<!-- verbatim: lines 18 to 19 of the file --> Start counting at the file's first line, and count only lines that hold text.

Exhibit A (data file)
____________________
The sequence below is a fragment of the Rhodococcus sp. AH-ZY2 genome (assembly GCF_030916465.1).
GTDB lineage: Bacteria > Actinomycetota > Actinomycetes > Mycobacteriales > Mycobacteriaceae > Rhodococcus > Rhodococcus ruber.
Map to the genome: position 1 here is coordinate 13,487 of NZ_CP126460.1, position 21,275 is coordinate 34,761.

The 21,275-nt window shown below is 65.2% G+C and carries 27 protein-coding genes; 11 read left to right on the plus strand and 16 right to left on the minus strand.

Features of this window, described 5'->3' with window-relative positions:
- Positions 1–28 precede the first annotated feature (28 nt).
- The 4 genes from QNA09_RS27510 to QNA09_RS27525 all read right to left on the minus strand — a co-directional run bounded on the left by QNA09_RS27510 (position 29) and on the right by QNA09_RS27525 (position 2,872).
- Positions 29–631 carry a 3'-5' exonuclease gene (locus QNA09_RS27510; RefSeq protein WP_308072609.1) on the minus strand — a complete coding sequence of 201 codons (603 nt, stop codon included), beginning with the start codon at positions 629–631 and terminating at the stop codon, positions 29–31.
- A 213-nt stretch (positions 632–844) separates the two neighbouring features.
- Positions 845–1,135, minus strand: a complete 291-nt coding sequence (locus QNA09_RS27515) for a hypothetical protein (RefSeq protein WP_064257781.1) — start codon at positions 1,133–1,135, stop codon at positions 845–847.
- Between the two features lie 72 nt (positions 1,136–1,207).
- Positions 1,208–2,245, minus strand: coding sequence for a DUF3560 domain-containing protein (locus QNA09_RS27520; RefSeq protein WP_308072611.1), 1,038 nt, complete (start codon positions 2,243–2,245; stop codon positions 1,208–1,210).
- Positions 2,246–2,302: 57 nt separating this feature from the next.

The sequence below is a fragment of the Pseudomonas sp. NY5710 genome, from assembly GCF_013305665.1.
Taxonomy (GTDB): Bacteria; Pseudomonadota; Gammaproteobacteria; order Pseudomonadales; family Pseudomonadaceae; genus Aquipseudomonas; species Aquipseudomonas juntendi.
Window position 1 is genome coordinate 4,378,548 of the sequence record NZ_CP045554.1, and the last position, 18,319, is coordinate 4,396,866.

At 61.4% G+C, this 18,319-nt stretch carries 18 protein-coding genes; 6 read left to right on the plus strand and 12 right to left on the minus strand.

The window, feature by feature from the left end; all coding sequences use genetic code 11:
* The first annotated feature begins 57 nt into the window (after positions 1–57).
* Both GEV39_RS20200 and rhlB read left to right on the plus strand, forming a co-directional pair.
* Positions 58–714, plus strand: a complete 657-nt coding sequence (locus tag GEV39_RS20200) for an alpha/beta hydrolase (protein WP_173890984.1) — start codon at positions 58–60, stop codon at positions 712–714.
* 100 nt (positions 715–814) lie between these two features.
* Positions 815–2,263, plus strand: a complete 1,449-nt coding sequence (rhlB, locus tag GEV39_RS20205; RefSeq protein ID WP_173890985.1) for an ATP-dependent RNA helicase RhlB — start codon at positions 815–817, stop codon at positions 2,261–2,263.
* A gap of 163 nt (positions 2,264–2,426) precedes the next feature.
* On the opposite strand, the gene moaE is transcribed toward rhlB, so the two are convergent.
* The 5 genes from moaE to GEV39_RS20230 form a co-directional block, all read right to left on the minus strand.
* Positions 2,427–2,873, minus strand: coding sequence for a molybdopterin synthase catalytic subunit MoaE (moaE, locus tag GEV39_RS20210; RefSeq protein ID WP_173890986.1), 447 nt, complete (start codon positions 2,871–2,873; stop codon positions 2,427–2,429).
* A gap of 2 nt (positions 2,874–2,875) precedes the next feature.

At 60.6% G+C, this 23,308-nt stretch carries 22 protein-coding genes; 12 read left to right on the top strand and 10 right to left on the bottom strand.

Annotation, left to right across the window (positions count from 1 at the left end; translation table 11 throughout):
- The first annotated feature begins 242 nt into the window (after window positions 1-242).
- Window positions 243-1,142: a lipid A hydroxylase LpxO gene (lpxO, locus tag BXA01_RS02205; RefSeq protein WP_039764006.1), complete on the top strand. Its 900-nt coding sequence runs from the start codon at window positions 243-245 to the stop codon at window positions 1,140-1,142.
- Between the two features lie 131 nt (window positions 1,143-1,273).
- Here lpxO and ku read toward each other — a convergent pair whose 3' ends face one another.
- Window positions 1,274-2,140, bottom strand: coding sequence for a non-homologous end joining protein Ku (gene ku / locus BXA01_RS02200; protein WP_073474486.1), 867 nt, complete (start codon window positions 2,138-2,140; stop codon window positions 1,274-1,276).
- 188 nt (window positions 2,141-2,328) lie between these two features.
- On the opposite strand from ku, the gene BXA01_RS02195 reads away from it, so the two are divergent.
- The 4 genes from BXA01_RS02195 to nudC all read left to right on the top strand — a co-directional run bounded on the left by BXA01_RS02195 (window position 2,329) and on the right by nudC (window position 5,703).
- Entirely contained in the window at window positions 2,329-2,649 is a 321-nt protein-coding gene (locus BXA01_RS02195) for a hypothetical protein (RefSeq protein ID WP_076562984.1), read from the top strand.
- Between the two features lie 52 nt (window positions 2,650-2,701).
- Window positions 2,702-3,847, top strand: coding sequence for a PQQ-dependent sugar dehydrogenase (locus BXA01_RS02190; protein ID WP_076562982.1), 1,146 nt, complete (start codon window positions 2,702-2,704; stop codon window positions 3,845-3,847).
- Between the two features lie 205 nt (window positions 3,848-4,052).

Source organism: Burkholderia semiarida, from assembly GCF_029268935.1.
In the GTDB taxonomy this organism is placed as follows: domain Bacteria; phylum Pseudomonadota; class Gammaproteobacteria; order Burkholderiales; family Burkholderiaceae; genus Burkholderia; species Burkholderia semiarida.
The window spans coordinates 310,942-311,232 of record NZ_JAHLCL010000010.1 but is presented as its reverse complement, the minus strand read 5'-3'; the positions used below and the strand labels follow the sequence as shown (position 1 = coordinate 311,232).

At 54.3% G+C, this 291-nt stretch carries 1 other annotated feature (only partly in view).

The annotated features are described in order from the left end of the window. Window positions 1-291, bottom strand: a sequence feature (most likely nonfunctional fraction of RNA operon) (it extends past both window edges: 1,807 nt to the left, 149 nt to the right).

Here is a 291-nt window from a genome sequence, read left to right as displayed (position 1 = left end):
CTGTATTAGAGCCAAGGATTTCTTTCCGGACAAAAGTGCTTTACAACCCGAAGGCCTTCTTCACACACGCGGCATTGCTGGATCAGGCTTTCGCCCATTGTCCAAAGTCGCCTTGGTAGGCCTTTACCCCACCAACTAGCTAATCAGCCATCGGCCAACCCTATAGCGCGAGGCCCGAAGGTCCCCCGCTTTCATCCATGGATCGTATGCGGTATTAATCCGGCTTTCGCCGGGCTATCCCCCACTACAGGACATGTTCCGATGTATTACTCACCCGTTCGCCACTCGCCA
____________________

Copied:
The window, feature by feature from the left end; all coding sequences use genetic code 11:
* The first annotated feature begins 57 nt into the window (after positions 1–57).